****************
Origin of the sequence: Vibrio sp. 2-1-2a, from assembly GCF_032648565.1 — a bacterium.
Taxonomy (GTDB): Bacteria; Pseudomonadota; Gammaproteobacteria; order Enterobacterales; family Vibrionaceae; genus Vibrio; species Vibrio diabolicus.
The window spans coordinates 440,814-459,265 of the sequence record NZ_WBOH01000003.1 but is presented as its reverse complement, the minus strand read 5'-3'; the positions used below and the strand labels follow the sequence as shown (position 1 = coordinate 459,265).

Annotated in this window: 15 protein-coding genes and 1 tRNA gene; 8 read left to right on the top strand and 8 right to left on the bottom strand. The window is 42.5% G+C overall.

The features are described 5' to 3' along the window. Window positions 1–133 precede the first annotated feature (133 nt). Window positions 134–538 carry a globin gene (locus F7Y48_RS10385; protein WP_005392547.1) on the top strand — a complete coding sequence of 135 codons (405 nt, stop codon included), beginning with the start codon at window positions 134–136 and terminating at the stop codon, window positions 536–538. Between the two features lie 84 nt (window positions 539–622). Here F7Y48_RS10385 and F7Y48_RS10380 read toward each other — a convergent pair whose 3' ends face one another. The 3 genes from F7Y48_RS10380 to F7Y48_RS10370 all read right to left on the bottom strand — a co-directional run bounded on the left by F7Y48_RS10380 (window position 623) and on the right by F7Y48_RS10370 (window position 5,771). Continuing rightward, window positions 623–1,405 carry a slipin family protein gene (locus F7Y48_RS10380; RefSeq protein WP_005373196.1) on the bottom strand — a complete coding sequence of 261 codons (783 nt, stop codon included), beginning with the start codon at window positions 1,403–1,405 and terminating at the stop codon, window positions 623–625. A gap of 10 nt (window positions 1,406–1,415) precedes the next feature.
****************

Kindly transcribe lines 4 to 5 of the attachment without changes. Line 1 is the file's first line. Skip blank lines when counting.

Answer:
Annotated in this window: 15 protein-coding genes and 1 tRNA gene; 8 read left to right on the top strand and 8 right to left on the bottom strand. The window is 42.5% G+C overall.

The features are described 5' to 3' along the window. Window positions 1–133 precede the first annotated feature (133 nt). Window positions 134–538 carry a globin gene (locus F7Y48_RS10385; protein WP_005392547.1) on the top strand — a complete coding sequence of 135 codons (405 nt, stop codon included), beginning with the start codon at window positions 134–136 and terminating at the stop codon, window positions 536–538. Between the two features lie 84 nt (window positions 539–622). Here F7Y48_RS10385 and F7Y48_RS10380 read toward each other — a convergent pair whose 3' ends face one another. The 3 genes from F7Y48_RS10380 to F7Y48_RS10370 all read right to left on the bottom strand — a co-directional run bounded on the left by F7Y48_RS10380 (window position 623) and on the right by F7Y48_RS10370 (window position 5,771). Continuing rightward, window positions 623–1,405 carry a slipin family protein gene (locus F7Y48_RS10380; RefSeq protein WP_005373196.1) on the bottom strand — a complete coding sequence of 261 codons (783 nt, stop codon included), beginning with the start codon at window positions 1,403–1,405 and terminating at the stop codon, window positions 623–625. A gap of 10 nt (window positions 1,406–1,415) precedes the next feature.